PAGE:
"The fact that our schools could be the culprit in this and other cases is alarming and unacceptable. We need the funding that will allow us to remove these materials from every school, and we need it now," said PFT President Jerry Jordan.
Jordan was joined by other local leaders and elected officials on Wednesday to discuss the apparent problem.
@PHLschools Officials talk about what’s being done to address environmental issues at district schools, after PFT, labor and elected officials say a teacher at Meredith Elementary was recently diagnosed with mesothelioma which is caused by long term exposure to asbestos @6abc pic.twitter.com/zTtaREJaTY— Christie Ileto (@Christie_Ileto) September 11, 2019
The teachers' union says the school official who was recently diagnosed with mesothelioma worked at Meredith Elementary School.
Former school principal Cindy Farlino recently spoke with that teacher, who is a special education instructor.
"She's strong, and she would like to see all the schools safe. And she's very clear on that the schools need to be safe places for staff and students," said Farlino, who was the principal from 2008 to 2016.
@PHLschools says 29 schools had asbestos abatement programs over the summer. Meredith elementary was NOT part of that.The district couldn’t give an exact number on how many of its schools have asbestos or lead, but the majority of their 220 schools are over 70-80 years old. @6abc— Christie Ileto (@Christie_Ileto) September 11, 2019
The School District of Philadelphia also held a press conference on Wednesday to address the issues, saying 29 schools had asbestos abatement programs over the summer, but Meredith Elementary was not part of the program.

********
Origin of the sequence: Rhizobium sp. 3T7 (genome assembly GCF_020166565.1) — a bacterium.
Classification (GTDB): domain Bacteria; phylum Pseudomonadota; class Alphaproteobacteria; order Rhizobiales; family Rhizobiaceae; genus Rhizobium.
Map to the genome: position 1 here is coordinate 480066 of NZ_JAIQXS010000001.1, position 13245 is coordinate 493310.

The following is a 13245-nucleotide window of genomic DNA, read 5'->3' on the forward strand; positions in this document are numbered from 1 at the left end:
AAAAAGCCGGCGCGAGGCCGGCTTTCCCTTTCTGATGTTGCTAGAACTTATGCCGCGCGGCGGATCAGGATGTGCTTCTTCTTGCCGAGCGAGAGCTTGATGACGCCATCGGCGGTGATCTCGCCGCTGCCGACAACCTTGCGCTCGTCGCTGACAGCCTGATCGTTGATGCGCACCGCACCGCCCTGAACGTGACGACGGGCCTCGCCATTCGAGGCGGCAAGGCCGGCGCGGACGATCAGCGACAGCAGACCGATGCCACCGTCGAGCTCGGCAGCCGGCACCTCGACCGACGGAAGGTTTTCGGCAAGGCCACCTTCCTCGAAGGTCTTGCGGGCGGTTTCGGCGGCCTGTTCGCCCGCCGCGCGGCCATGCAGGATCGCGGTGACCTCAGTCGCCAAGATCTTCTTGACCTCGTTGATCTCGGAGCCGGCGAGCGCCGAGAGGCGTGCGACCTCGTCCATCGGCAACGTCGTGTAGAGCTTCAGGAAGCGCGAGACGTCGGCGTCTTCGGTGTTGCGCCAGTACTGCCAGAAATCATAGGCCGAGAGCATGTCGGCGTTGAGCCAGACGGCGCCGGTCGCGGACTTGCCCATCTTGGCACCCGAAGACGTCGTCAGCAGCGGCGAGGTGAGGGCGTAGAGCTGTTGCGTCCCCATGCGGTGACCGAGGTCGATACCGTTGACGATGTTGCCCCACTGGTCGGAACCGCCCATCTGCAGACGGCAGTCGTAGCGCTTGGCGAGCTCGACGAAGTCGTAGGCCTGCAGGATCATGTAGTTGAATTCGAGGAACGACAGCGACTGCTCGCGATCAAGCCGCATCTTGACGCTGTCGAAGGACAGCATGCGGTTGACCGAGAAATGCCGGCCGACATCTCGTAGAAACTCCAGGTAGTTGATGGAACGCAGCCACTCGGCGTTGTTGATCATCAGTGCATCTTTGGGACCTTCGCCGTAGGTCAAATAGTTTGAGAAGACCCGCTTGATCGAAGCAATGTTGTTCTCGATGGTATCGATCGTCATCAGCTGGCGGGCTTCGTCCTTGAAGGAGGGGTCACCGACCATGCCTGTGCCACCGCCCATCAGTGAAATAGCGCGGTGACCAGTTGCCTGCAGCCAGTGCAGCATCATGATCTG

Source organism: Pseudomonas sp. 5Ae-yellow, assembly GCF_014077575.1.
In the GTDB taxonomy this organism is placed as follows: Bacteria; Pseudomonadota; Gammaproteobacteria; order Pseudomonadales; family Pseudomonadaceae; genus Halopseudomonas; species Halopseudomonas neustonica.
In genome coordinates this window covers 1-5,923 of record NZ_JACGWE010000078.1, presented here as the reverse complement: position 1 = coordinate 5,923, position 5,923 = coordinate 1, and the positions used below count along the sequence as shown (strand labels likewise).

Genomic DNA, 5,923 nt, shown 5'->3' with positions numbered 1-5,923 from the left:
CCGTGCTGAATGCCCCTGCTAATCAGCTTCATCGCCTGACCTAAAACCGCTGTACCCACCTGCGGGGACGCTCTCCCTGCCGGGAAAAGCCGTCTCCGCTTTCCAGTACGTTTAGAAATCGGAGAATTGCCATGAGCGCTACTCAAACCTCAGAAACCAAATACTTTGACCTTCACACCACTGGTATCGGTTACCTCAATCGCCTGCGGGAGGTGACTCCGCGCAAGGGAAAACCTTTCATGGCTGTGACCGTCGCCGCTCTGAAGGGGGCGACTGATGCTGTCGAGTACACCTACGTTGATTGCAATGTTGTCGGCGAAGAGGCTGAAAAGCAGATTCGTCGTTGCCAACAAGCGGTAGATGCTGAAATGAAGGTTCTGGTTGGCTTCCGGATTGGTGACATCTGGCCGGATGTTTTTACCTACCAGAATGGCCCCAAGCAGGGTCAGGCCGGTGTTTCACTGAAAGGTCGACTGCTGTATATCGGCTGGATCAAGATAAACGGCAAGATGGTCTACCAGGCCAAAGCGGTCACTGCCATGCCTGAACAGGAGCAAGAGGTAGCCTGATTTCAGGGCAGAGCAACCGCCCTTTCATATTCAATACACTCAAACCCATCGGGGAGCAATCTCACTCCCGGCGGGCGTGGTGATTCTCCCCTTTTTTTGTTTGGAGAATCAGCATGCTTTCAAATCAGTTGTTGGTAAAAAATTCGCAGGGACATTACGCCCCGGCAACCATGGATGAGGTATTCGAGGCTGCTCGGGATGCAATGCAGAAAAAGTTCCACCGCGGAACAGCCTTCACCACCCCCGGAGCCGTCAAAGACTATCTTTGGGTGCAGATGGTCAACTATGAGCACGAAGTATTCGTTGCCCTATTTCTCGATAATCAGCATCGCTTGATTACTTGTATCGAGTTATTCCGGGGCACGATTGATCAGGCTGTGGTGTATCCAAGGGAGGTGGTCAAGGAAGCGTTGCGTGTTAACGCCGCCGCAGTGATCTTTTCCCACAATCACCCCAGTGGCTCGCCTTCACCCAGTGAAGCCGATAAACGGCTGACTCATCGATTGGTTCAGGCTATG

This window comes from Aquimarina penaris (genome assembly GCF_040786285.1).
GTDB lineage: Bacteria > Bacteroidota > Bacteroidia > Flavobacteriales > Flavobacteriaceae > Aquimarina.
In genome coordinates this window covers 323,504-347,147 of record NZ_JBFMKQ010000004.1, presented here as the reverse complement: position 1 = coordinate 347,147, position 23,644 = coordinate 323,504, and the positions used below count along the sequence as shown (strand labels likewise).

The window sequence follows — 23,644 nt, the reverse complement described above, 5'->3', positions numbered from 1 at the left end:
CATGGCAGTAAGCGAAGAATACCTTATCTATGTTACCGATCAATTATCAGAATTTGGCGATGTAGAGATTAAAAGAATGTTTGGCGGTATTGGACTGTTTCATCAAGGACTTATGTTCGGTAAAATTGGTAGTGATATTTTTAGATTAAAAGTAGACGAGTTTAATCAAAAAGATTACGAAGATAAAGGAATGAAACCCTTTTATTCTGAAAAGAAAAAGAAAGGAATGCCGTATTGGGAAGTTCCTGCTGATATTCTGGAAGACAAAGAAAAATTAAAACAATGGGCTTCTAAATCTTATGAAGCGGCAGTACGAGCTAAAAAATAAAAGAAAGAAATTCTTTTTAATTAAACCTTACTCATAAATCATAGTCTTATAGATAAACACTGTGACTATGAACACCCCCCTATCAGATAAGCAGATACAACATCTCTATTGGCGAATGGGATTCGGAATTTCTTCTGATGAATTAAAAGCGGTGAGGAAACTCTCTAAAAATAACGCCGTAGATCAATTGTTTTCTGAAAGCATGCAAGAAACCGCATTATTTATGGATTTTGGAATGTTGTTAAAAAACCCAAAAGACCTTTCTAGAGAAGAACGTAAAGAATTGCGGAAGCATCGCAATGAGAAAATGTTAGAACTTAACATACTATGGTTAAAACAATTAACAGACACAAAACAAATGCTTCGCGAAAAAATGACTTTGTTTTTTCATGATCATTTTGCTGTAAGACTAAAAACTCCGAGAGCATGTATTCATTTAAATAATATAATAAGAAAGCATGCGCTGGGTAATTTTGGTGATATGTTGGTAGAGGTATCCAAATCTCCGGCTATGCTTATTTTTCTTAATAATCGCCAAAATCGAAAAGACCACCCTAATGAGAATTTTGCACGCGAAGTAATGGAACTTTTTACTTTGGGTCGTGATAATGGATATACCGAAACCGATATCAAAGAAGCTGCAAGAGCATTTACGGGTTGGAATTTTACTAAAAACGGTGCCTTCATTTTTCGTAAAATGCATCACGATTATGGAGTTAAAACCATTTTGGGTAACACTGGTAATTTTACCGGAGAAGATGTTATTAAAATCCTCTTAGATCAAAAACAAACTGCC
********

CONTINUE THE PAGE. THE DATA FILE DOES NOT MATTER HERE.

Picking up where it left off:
The district couldn't give an exact number on how many of its schools have asbestos or lead, but the majority of their 220 schools are over 70-80 years old.
The district reports they have completed more than 1,600 asbestos remediation projects in the last three years.
This fiscal year alone, between capital and operating budgets, the district has set aside $20.7 million, specifically for asbestos abatement and lead paint repairs and assessments in schools.
But district officials acknowledge they need more funding, and must prioritize issues. If an immediate threat is identified, they say that area will be shut down.
According to Chief Operating Officer Danielle Floyd, "We have comprehensive protocols to assess, identify, and monitor environmental conditions inside our schools."
Exclusive new photos obtained by Action News show apparent asbestos in the school's gym.
According to Jerry Roseman, the PFT's Health and Welfare Fund's Director of Environmental Science, these were the conditions as recently as Monday.
Images show pipes wrapped in possible asbestos, directly behind low hanging basketball hoops or in reach of children.
In one photo, a mummy-like cloth put around part of a pipe is being used to "stabilize" or contain the suspected asbestos, as it was damaged by basketballs, hockey pucks and another contact by children.
Other images show a mounted radiator with lead paint and plaster flaking off because of past or present water damage.
"This is the first I'm hearing about it," said parent Adrian Parker.
For many parents, Wednesday was more than just back to school night, but a chance to get answers.
#EXCLUSIVE new photos inside Meredith Elementary shows asbestos in the school’s gym. 📸 via Teacher’s Union Health & Welfare Fund, Dir of Env. Science; he says these are the conditions as recently as of Monday. Asbestos wrapped pipes behind low hanging basketball hoops or (1/2) pic.twitter.com/DfYGiKdvvO— Christie Ileto (@Christie_Ileto) September 12, 2019
"I want to know if they can isolate it, if it can be a closed-off area in the area in the school?" asked Tibbie Skye West.
The school district says it stands behind its buildings and stopped by the school to reassure parents of their children's safety.
"They were great about giving us a lot of information," said Tim Love.
When asked if he felt safe with his kids coming to school, Bruce Cao replied, "Every school has its problems. A lot of the schools are old, so it's good they're taking steps to fix the problem."